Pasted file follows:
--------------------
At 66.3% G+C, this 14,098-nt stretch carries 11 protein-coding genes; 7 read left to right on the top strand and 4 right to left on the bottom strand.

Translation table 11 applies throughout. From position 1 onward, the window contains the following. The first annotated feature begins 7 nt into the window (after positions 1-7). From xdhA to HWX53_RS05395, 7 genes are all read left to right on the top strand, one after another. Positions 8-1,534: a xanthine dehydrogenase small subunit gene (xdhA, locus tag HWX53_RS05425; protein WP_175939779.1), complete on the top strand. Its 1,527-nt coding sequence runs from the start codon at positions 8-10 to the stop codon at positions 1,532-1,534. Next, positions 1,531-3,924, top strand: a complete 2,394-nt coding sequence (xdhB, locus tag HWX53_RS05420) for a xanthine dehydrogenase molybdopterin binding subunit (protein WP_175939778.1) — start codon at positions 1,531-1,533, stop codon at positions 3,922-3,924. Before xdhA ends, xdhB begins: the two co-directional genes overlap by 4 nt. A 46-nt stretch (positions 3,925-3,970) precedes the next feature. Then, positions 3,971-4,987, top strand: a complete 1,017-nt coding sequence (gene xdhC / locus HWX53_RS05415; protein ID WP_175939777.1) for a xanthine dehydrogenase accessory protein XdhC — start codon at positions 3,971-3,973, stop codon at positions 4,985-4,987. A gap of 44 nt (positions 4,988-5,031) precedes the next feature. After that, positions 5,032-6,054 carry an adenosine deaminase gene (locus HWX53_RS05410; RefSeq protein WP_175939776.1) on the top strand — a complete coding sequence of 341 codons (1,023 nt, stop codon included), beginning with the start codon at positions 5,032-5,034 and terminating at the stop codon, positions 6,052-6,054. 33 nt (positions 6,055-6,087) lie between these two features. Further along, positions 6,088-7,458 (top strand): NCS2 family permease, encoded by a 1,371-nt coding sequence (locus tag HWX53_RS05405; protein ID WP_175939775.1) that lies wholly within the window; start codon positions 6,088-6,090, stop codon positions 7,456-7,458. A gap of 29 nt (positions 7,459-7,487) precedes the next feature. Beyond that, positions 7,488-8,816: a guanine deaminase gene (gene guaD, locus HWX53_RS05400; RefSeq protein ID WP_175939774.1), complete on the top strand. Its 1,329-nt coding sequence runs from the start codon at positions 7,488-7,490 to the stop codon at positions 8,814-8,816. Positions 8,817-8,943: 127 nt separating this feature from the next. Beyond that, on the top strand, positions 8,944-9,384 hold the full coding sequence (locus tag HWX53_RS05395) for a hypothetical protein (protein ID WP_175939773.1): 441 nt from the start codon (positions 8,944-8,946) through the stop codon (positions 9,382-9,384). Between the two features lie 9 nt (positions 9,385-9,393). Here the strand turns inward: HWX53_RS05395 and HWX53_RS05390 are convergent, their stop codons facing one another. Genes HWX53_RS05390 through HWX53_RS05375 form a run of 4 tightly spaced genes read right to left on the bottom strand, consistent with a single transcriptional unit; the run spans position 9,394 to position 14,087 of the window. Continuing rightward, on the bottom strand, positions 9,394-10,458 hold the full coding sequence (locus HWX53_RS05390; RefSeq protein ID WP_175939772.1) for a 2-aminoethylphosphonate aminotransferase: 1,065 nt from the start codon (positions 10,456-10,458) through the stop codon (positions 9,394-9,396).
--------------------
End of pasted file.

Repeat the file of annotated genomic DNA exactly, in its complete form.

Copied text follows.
At 66.3% G+C, this 14,098-nt stretch carries 11 protein-coding genes; 7 read left to right on the top strand and 4 right to left on the bottom strand.

Translation table 11 applies throughout. From position 1 onward, the window contains the following. The first annotated feature begins 7 nt into the window (after positions 1-7). From xdhA to HWX53_RS05395, 7 genes are all read left to right on the top strand, one after another. Positions 8-1,534: a xanthine dehydrogenase small subunit gene (xdhA, locus tag HWX53_RS05425; protein WP_175939779.1), complete on the top strand. Its 1,527-nt coding sequence runs from the start codon at positions 8-10 to the stop codon at positions 1,532-1,534. Next, positions 1,531-3,924, top strand: a complete 2,394-nt coding sequence (xdhB, locus tag HWX53_RS05420) for a xanthine dehydrogenase molybdopterin binding subunit (protein WP_175939778.1) — start codon at positions 1,531-1,533, stop codon at positions 3,922-3,924. Before xdhA ends, xdhB begins: the two co-directional genes overlap by 4 nt. A 46-nt stretch (positions 3,925-3,970) precedes the next feature. Then, positions 3,971-4,987, top strand: a complete 1,017-nt coding sequence (gene xdhC / locus HWX53_RS05415; protein ID WP_175939777.1) for a xanthine dehydrogenase accessory protein XdhC — start codon at positions 3,971-3,973, stop codon at positions 4,985-4,987. A gap of 44 nt (positions 4,988-5,031) precedes the next feature. After that, positions 5,032-6,054 carry an adenosine deaminase gene (locus HWX53_RS05410; RefSeq protein WP_175939776.1) on the top strand — a complete coding sequence of 341 codons (1,023 nt, stop codon included), beginning with the start codon at positions 5,032-5,034 and terminating at the stop codon, positions 6,052-6,054. 33 nt (positions 6,055-6,087) lie between these two features. Further along, positions 6,088-7,458 (top strand): NCS2 family permease, encoded by a 1,371-nt coding sequence (locus tag HWX53_RS05405; protein ID WP_175939775.1) that lies wholly within the window; start codon positions 6,088-6,090, stop codon positions 7,456-7,458. A gap of 29 nt (positions 7,459-7,487) precedes the next feature. Beyond that, positions 7,488-8,816: a guanine deaminase gene (gene guaD, locus HWX53_RS05400; RefSeq protein ID WP_175939774.1), complete on the top strand. Its 1,329-nt coding sequence runs from the start codon at positions 7,488-7,490 to the stop codon at positions 8,814-8,816. Positions 8,817-8,943: 127 nt separating this feature from the next. Beyond that, on the top strand, positions 8,944-9,384 hold the full coding sequence (locus tag HWX53_RS05395) for a hypothetical protein (protein ID WP_175939773.1): 441 nt from the start codon (positions 8,944-8,946) through the stop codon (positions 9,382-9,384). Between the two features lie 9 nt (positions 9,385-9,393). Here the strand turns inward: HWX53_RS05395 and HWX53_RS05390 are convergent, their stop codons facing one another. Genes HWX53_RS05390 through HWX53_RS05375 form a run of 4 tightly spaced genes read right to left on the bottom strand, consistent with a single transcriptional unit; the run spans position 9,394 to position 14,087 of the window. Continuing rightward, on the bottom strand, positions 9,394-10,458 hold the full coding sequence (locus HWX53_RS05390; RefSeq protein ID WP_175939772.1) for a 2-aminoethylphosphonate aminotransferase: 1,065 nt from the start codon (positions 10,456-10,458) through the stop codon (positions 9,394-9,396).